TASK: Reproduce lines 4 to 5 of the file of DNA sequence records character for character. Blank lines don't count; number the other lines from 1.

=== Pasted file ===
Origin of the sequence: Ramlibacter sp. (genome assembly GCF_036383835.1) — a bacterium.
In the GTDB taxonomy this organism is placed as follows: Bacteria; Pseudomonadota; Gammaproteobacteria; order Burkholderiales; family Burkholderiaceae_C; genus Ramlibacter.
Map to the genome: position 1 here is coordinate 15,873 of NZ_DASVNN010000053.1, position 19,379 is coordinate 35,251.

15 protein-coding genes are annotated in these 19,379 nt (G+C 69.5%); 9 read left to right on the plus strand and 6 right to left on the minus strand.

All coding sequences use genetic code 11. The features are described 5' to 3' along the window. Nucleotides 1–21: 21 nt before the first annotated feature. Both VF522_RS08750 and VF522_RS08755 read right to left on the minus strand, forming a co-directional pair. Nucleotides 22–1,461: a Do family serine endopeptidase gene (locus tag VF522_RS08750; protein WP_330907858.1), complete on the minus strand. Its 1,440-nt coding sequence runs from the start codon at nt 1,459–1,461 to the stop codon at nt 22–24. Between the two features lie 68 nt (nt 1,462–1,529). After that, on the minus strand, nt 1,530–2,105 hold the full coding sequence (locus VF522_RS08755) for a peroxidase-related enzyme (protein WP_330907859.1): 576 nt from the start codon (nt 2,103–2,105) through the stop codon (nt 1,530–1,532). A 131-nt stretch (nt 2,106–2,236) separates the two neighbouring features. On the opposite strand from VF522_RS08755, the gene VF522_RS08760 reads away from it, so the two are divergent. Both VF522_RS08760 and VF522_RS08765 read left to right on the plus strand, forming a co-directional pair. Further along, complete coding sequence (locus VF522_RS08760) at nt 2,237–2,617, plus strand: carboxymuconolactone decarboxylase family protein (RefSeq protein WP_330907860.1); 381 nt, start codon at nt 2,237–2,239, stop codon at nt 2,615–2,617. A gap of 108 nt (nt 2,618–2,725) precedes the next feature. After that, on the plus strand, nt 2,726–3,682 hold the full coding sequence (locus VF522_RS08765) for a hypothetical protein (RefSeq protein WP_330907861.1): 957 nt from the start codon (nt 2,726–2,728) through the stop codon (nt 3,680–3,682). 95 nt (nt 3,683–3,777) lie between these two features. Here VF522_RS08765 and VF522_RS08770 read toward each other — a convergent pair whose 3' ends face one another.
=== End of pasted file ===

15 protein-coding genes are annotated in these 19,379 nt (G+C 69.5%); 9 read left to right on the plus strand and 6 right to left on the minus strand.

All coding sequences use genetic code 11. The features are described 5' to 3' along the window. Nucleotides 1–21: 21 nt before the first annotated feature. Both VF522_RS08750 and VF522_RS08755 read right to left on the minus strand, forming a co-directional pair. Nucleotides 22–1,461: a Do family serine endopeptidase gene (locus tag VF522_RS08750; protein WP_330907858.1), complete on the minus strand. Its 1,440-nt coding sequence runs from the start codon at nt 1,459–1,461 to the stop codon at nt 22–24. Between the two features lie 68 nt (nt 1,462–1,529). After that, on the minus strand, nt 1,530–2,105 hold the full coding sequence (locus VF522_RS08755) for a peroxidase-related enzyme (protein WP_330907859.1): 576 nt from the start codon (nt 2,103–2,105) through the stop codon (nt 1,530–1,532). A 131-nt stretch (nt 2,106–2,236) separates the two neighbouring features. On the opposite strand from VF522_RS08755, the gene VF522_RS08760 reads away from it, so the two are divergent. Both VF522_RS08760 and VF522_RS08765 read left to right on the plus strand, forming a co-directional pair. Further along, complete coding sequence (locus VF522_RS08760) at nt 2,237–2,617, plus strand: carboxymuconolactone decarboxylase family protein (RefSeq protein WP_330907860.1); 381 nt, start codon at nt 2,237–2,239, stop codon at nt 2,615–2,617. A gap of 108 nt (nt 2,618–2,725) precedes the next feature. After that, on the plus strand, nt 2,726–3,682 hold the full coding sequence (locus VF522_RS08765) for a hypothetical protein (RefSeq protein WP_330907861.1): 957 nt from the start codon (nt 2,726–2,728) through the stop codon (nt 3,680–3,682). 95 nt (nt 3,683–3,777) lie between these two features. Here VF522_RS08765 and VF522_RS08770 read toward each other — a convergent pair whose 3' ends face one another.